"For personal one to one text communications I don't see how you can improve on texts/SMS, and for anything else what does twitter do that a web site can't?"
It's the one to many thing -- not "many" as in "countless hoards of fans", but many as in "a set of people I know in real life and who I've run into online" -- most people don't generate enough content to make a website worth coming back to on a daily or more basis, but amalgamated with a bunch of other people's thoughts, and now you've got something!
There are other paths to the same thing -- if everyone used RSS heavily, you could be part of your audience's RSS feed, and still get a proportional amount of timely attention. And Facebook has a similar "fax machine effect" as Twitter -- for close friends, I would hope to get personal email or a call or word in person of important events, but for a big mass of people who I'm not that close to but not entirely distant, FB fills a niche. (That said I barely keep up with FB -- in general it's more "day to day" boring stuff and less people trying to be clever than twitter)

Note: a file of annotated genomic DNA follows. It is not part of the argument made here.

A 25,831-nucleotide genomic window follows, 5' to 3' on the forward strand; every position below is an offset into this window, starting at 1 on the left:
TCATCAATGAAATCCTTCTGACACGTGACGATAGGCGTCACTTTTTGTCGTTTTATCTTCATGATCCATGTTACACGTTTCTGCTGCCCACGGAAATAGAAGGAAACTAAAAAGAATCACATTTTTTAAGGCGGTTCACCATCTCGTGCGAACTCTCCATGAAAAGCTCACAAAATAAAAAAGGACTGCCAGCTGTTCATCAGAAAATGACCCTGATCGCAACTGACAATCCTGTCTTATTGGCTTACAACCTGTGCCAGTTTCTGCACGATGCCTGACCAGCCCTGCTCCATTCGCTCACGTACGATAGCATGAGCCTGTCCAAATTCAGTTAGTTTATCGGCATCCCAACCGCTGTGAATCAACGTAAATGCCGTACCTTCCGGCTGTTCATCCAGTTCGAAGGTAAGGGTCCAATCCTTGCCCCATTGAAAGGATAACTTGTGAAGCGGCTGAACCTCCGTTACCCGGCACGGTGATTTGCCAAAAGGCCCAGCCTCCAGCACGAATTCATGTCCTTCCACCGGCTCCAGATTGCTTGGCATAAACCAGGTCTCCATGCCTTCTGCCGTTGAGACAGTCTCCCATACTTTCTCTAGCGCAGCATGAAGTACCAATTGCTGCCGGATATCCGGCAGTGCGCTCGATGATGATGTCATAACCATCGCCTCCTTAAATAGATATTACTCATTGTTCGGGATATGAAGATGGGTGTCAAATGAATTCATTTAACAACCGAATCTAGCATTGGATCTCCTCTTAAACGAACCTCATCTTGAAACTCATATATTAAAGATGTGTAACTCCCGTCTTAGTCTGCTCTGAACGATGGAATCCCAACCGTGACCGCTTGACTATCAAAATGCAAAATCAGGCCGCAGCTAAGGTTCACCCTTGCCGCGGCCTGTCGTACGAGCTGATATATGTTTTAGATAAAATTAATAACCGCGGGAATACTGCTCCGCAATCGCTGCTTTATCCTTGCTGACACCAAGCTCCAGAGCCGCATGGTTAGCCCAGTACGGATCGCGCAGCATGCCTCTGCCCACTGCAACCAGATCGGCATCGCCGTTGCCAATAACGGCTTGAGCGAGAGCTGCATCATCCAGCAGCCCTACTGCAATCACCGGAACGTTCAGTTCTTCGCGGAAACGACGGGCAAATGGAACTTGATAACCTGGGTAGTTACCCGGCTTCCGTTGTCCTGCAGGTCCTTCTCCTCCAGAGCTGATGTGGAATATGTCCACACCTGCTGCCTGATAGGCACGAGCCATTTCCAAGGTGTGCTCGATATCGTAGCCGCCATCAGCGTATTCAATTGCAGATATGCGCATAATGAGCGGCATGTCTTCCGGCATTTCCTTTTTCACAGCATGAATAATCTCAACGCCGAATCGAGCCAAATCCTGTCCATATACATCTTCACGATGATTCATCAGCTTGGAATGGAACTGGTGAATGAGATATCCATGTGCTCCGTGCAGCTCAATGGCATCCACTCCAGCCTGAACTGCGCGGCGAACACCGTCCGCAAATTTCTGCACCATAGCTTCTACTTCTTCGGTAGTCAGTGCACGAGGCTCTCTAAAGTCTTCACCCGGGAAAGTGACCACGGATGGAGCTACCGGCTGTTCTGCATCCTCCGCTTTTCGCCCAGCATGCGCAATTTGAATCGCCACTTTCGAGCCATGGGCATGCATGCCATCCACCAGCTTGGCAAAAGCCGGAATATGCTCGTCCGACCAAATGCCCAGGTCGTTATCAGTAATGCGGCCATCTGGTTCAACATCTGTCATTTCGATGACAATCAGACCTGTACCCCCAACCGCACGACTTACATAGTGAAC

So that's what twitter does that a website (in practice) "can't" - aggregation is the key.
"In fact, I would say it is the communication (real or imagined) with "famous" people that makes it so appealing."
I'm sure this is true for many twitter readers, but it's certainly not universally applicable. I might follow some famous people, but only ones who seem to be trying to write funny or smart stuff.